Aβ42 and ptau181 abnormal (%)







Table shows sample description for the whole study sample and each center’s subsample of SCD participants

Values are shown as mean ± standard deviation unless otherwise indicated

Significant p values are indicated in bold typeface

Z-scores for neuropsychological variables represent age-, sex-, and education-adjusted normative values after applying center-specific norms in all study sites (see Methods section for further details)

amyloid beta, ADC Amsterdam Dementia Cohort, ANOVA analysis of variance, DAD Disability Assessment for Dementia, DELCODE German Center for Neurodegenerative Diseases (DZNE) multicenter Longitudinal Cognitive Impairment and Dementia Study, FAQ Functional Activities Questionnaire, GDS Geriatric Depression Scale, HADS Hospital Anxiety and Depression Scale, IADL instrumental activities of daily living, IDIBAPS l’Institut d’Investigacions Biomèdiques August Pi i Sunyer Hospital Clinic Barcelona, MMSE Mini-Mental State Examination, ptau181 tau phosphorylated at position 181, TMT Trail-Making Test, t-tau total tau

a Assessed only in DELCODE and IDIBAPS

b Assessed only in ADC

c Subtle IADL deficits defined as mildly imperfect performance, i.e., a score ≥ 1 on the FAQ, or a score < 100 on the DAD, respectively

d Evidence of depressive symptoms defined as a depression score above the cutoff of the applied scale (DELCODE and ADC, GDS > 5; IDIBAPS, HADS > 7)

e Evidence of subtle cognitive decline operationalized according to criteria proposed by Edmonds and colleagues (see [23] and Methods section): impaired score of >1 SD below normative mean (i.e., z-score < −1) on two measures in different cognitive domains

The mean age substantially varied between the centers, with the ADC participants (mean ± SD, 62.9 ± 6.1 years) being on average about 3.5 years younger than those of IDIBAPS (66.2 ± 7.2 years) and about 8 years younger than those of DELCODE (71.2 ± 4.8). We further observed differences between the samples regarding sex (with IDIBAPS containing a substantially higher number of women), education, frequency of subclinical depressive symptomatology, and neuropsychological variables. Frequency of positive APOE4 status (overall 35.6%) did not differ between the three samples. As expected, neuropsychological performance was in the range of cognitive normality, with average norm-adjusted z-scores between +0.5 and −0.5 SD, in all samples. However, there was still variation within this range as indicated by significant between-center differences in the number of participants meeting the neuropsychological criteria [23] used to define “evidence of subtle cognitive decline” (9.1% in IDIBAPS, 14.3% in DELCODE, and 42% in ADC, p = 0.001).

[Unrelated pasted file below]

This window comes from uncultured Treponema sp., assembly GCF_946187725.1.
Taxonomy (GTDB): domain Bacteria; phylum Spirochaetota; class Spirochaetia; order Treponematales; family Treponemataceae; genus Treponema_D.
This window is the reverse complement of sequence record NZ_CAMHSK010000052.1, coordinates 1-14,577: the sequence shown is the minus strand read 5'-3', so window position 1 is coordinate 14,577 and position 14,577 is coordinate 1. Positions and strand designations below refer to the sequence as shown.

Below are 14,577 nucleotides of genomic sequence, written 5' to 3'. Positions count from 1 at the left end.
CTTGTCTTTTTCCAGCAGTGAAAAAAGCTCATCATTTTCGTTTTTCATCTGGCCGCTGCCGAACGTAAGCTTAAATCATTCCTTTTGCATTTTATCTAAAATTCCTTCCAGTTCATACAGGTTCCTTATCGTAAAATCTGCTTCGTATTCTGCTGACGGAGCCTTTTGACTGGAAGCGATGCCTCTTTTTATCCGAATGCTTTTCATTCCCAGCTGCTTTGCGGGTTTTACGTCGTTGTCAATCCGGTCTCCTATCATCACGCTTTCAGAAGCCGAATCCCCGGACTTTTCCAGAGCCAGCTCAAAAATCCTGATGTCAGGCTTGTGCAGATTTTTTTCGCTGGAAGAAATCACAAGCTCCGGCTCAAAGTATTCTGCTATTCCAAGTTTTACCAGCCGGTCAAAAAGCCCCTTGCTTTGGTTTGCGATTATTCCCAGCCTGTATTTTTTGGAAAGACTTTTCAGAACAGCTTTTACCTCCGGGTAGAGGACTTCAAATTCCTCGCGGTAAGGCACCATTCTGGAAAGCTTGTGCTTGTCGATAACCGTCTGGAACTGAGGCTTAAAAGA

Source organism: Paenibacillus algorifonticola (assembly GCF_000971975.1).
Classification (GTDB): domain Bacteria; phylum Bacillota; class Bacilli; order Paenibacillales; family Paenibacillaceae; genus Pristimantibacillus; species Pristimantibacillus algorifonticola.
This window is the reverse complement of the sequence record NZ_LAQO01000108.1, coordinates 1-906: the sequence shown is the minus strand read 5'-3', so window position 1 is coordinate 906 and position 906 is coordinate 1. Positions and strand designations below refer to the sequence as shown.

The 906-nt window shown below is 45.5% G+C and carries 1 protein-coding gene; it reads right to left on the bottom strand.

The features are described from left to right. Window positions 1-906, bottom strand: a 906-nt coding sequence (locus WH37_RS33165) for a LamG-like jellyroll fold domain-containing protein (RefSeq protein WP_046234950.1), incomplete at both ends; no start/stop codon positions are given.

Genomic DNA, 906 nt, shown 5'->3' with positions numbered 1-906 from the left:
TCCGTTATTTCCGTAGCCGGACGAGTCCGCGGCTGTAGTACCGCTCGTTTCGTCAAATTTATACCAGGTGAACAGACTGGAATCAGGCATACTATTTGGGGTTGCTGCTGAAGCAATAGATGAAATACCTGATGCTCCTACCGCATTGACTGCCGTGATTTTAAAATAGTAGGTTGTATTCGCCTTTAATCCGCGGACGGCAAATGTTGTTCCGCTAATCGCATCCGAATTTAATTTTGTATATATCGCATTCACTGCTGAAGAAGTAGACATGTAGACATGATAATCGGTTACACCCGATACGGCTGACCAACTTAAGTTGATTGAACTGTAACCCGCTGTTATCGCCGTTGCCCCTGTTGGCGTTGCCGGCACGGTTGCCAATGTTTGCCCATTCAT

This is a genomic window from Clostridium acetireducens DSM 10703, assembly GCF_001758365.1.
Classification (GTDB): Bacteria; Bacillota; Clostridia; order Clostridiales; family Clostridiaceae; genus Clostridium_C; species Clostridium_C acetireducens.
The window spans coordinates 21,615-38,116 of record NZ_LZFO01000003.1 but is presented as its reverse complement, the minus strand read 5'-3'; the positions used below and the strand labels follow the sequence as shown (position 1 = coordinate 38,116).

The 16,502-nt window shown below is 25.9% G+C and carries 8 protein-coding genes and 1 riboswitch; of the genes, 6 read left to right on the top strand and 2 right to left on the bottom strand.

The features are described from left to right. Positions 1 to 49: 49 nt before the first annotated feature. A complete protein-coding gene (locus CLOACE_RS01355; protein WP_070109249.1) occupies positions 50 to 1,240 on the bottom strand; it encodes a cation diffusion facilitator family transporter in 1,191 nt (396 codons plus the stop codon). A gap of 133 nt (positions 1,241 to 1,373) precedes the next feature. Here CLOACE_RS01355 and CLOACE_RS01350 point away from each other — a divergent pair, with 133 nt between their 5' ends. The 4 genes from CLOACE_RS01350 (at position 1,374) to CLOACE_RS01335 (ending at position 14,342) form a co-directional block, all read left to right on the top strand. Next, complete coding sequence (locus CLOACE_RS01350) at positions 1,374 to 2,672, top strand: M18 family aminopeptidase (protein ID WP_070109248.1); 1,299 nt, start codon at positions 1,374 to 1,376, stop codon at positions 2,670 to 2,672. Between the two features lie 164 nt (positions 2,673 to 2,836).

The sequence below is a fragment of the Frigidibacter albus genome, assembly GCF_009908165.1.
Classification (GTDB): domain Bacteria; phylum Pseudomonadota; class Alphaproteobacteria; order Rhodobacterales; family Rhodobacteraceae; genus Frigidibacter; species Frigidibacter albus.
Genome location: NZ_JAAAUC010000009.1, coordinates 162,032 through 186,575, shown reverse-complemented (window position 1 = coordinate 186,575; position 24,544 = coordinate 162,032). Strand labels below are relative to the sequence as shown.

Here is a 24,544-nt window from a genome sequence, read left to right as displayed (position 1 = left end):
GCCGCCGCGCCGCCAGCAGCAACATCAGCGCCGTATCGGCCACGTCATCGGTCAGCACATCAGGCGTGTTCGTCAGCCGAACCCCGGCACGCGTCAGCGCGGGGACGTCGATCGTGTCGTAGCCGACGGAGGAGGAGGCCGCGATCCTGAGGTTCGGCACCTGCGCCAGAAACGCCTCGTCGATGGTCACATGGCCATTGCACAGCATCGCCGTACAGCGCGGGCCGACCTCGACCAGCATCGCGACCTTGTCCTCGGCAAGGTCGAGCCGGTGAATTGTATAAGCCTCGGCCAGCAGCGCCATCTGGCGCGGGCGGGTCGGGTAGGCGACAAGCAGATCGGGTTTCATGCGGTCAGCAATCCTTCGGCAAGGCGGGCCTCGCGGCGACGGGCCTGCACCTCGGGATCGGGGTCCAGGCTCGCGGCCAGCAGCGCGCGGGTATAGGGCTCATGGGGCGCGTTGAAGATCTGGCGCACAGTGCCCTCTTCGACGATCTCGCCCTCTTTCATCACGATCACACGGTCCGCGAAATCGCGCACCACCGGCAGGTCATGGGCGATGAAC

Regarding the CSF biomarkers, distribution for each center in the form of boxplots is shown in Fig. 1. We observed (pooled) frequencies of abnormal CSF-Aβ42 in 46.3%, abnormal CSF-tau in 25.7%, and abnormal CSF-ptau181 in 40.4% of all SCD patients. CSF-defined preclinical AD (both abnormal CSF-Aβ42 and CSF-ptau181) was observed in 18.4%.
Fig. 1

Boxplots for cerebrospinal fluid (CSF) levels in each sample of the three participating Euro-SCD centers. Values are presented in pg/ml. Points mark individual values lying outside 1.5 times the interquartile range (25–75% percentile). Asterisks mark extreme values lying outside three times the interquartile range. #The DELCODE and IDIBAPS sample show significantly lower levels compared with the ADC sample (p < 0.001). ADC Amsterdam Dementia Cohort, DELCODE German Center for Neurodegenerative Diseases (DZNE) multicenter Longitudinal Cognitive Impairment and Dementia Study, IDIBAPS l’Institut d’Investigacions Biomèdiques August Pi i Sunyer Hospital Clinic Barcelona